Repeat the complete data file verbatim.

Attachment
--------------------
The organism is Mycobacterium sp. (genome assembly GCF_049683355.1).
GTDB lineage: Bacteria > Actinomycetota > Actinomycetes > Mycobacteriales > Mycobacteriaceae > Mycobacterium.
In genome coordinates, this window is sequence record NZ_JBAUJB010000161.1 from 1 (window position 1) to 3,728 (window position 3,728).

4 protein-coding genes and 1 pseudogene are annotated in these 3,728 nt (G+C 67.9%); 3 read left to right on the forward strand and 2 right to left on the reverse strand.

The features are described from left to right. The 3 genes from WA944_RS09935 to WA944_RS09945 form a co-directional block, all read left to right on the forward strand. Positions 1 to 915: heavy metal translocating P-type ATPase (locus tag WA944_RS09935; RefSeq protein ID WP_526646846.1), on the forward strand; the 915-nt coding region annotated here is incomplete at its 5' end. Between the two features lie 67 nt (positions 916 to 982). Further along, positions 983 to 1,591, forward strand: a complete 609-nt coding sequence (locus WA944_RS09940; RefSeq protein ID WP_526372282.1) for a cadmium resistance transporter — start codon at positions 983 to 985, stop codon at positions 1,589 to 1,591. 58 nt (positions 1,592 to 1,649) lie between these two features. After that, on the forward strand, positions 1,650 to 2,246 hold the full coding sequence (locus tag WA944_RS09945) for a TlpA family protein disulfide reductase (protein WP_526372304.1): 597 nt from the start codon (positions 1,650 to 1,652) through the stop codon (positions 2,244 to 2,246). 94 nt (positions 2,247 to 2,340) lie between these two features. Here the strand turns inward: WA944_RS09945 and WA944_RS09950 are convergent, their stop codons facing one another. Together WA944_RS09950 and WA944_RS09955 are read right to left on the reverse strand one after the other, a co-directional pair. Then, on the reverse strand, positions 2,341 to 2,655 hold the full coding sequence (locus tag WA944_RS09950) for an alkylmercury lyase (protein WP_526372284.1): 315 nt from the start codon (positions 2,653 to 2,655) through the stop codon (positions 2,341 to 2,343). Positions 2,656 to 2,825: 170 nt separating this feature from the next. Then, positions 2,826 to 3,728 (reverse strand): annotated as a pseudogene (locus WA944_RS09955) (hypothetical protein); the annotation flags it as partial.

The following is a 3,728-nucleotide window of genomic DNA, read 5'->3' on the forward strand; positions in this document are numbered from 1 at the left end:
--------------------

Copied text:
The organism is Mycobacterium sp. (genome assembly GCF_049683355.1).
GTDB lineage: Bacteria > Actinomycetota > Actinomycetes > Mycobacteriales > Mycobacteriaceae > Mycobacterium.
In genome coordinates, this window is sequence record NZ_JBAUJB010000161.1 from 1 (window position 1) to 3,728 (window position 3,728).

4 protein-coding genes and 1 pseudogene are annotated in these 3,728 nt (G+C 67.9%); 3 read left to right on the forward strand and 2 right to left on the reverse strand.

The features are described from left to right. The 3 genes from WA944_RS09935 to WA944_RS09945 form a co-directional block, all read left to right on the forward strand. Positions 1 to 915: heavy metal translocating P-type ATPase (locus tag WA944_RS09935; RefSeq protein ID WP_526646846.1), on the forward strand; the 915-nt coding region annotated here is incomplete at its 5' end. Between the two features lie 67 nt (positions 916 to 982). Further along, positions 983 to 1,591, forward strand: a complete 609-nt coding sequence (locus WA944_RS09940; RefSeq protein ID WP_526372282.1) for a cadmium resistance transporter — start codon at positions 983 to 985, stop codon at positions 1,589 to 1,591. 58 nt (positions 1,592 to 1,649) lie between these two features. After that, on the forward strand, positions 1,650 to 2,246 hold the full coding sequence (locus tag WA944_RS09945) for a TlpA family protein disulfide reductase (protein WP_526372304.1): 597 nt from the start codon (positions 1,650 to 1,652) through the stop codon (positions 2,244 to 2,246). 94 nt (positions 2,247 to 2,340) lie between these two features. Here the strand turns inward: WA944_RS09945 and WA944_RS09950 are convergent, their stop codons facing one another. Together WA944_RS09950 and WA944_RS09955 are read right to left on the reverse strand one after the other, a co-directional pair. Then, on the reverse strand, positions 2,341 to 2,655 hold the full coding sequence (locus tag WA944_RS09950) for an alkylmercury lyase (protein WP_526372284.1): 315 nt from the start codon (positions 2,653 to 2,655) through the stop codon (positions 2,341 to 2,343). Positions 2,656 to 2,825: 170 nt separating this feature from the next. Then, positions 2,826 to 3,728 (reverse strand): annotated as a pseudogene (locus WA944_RS09955) (hypothetical protein); the annotation flags it as partial.

The following is a 3,728-nucleotide window of genomic DNA, read 5'->3' on the forward strand; positions in this document are numbered from 1 at the left end: